By Terry McCormick
With the 2016 season in the books for the Tennessee Titans, it is time to begin analyzing the roster for the coming season. TitanInsider.com will go through each position group to look at where the team is sound and where there are likely to be roster moves.
Let’s start by looking at the most important position on the field – quarterback.
In two seasons, Marcus Mariota has shown every sign of becoming the Titans’ first franchise quarterback since Steve McNair.
You need only see how the franchise did at the position between McNair’s departure in 2006 and Mariota’s arrival in 2015 to see just how important stability at the quarterback position is.
The Titans tried several times through the draft to address the issue – using first-round picks on Vince Young and Jake Locker, only to have them flame out and not earn a second contract. They tried the “diamond in the rough” way with Zach Mettenberger, and that also failed.
In between, there were plenty of stop-gap quarterbacks who manned the offense with varying degrees of success. Kerry Collins oversaw the Titans’ 13-3 season in 2008, and Matt Hasselbeck played well for the most part in 2011 while serving as a placeholder for Locker. Even Ryan Fitzpatrick, forced into action in 2013 after Locker was injured, had a few moments of good mixed with a few moments of bad.
But none of those quarterbacks, whether drafted or brought in as a free agent, were on the trajectory that Mariota is on after just two years. This season, he completed 276 of 451 passes for 3,426 yards, becoming the Titans’ first 3,000-yard passer since Hasselbeck five years ago He also threw 26 touchdown passes to just 11 interceptions. That TD pass number is the highest for any quarterback with the franchise since Warren Moon had 33 in 1990.
His impeccable work in the red zone, where he still has yet to throw his first interception there, indicates that Mariota is on the fast track to becoming a true franchise QB. His run of eight straight games with two more touchdown passes is also indicative of that.
There are still plenty of things that can be improved upon for Mariota. There were a handful of games this season where he appeared out of rhythm and struggled to move the offense, including the key loss in Jacksonville. Perhaps some of that will correct itself as he gains experience and the supporting cast continues to improve. There is also the fumbling issue, which was with Mariota even in college. It is something that got better through the course of the season, but likely will still be somewhat of an issue from time to time.
You need only compare Mariota’s numbers to Young’s and Locker’s to see that his ceiling is much higher than those two former first-rounders. In 27 career games (five missed due to injury), Mariota has thrown for 6,224 yards with 45 touchdowns to 19 interceptions, while completing 61.1 percent of this throws.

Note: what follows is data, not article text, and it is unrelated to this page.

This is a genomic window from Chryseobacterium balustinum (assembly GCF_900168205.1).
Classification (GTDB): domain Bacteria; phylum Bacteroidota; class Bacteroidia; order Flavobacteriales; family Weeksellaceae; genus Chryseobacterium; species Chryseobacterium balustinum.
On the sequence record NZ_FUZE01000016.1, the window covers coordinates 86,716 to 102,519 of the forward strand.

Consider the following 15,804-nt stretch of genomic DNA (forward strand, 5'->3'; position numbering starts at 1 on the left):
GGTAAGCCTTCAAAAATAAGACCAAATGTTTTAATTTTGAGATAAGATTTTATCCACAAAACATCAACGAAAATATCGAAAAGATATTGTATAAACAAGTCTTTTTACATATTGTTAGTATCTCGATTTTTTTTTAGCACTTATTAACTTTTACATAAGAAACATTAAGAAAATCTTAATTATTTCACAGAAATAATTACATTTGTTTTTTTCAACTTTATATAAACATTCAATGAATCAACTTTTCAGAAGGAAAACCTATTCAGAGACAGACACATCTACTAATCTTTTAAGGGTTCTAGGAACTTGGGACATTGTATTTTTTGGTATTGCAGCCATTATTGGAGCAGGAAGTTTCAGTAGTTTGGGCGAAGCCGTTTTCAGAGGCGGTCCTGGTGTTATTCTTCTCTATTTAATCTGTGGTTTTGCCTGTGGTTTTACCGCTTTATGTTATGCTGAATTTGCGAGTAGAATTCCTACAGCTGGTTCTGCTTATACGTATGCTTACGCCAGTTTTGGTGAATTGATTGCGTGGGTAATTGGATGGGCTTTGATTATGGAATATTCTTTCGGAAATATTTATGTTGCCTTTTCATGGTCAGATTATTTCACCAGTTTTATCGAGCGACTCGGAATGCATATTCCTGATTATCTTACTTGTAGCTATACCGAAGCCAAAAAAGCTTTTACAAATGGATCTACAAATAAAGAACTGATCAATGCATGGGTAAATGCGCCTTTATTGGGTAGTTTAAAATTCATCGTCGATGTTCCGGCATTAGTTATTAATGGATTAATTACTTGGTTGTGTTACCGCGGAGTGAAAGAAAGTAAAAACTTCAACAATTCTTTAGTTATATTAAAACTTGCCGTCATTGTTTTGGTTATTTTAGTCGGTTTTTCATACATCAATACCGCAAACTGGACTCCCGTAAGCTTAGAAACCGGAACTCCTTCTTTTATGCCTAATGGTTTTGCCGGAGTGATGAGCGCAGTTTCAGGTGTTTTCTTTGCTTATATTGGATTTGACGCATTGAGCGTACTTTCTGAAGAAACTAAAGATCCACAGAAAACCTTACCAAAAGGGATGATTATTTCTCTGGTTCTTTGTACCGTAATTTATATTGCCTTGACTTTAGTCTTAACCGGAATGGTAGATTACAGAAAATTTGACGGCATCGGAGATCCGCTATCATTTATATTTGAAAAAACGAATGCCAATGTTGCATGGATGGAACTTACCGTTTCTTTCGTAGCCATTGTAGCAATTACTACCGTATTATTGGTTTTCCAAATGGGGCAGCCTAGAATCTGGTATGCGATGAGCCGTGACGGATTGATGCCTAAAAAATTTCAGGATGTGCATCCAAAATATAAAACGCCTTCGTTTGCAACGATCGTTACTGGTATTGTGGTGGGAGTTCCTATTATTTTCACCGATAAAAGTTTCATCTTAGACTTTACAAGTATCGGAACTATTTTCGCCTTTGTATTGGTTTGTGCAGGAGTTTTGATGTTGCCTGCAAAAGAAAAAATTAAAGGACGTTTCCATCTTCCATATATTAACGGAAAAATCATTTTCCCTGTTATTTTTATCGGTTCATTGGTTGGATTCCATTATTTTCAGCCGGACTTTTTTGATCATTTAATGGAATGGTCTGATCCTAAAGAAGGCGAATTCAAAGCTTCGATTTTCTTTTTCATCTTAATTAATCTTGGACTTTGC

Young, in five years with the Titans, which included 54 games and 47 starts, completed just 57.8 percent of his throws, passed for 8,098 yards. He also had fewer touchdown passes (42) and more than twice as many interceptions (42) as Mariota does in just two years.
As for Locker, whose career was derailed by injuries, four years amounted to just 30 games with 23 starts. He threw for 4,967 yards, a total that included 27 touchdown passes and 22 interceptions.
By all indications, Mariota is solid. So what about the backup position?
There is a fairly likely possibility that the status for 2017 could be like it was in 2016. Matt Cassel is a free agent, who came to the Titans on a one-year deal. But there is the belief that the Titans will entertaining bringing him back again, as he performed OK in starting the season finale against Houston and helping the Titans to a win. Cassel is the type of quarterback who needs a good line, and a good running game, which the Titans have both, and some help from his receivers, which he got from Rishard Matthews in the Titans’ final game. Besides, having an experienced voice in the quarterback room is something most teams like to have.
As for Alex Tanney, who spent most of the year on the practice squad, he turned out the Browns’ bid to put him on their active roster to stay in Tennessee. That indicates that he could have some future in Tennessee. But Tanney is getting to the age where something must break for him one way or the other. He turns 30 in November, not exactly the prime age for grooming a young quarterback for a No. 2 role. Tanney could be in the plans again, but probably needs to earn his keep in preseason like he did in 2016.
Starter: Marcus Mariota.
Backups: Matt Cassel (free agent), Alex Tanney
Will QB be addressed in free agency: Only if Cassel is not brought back to be the No. 2.
Will QB be addressed in the draft: Probably not, unless a late-rounder or undrafted free agent is brought in to develop as a long-term backup.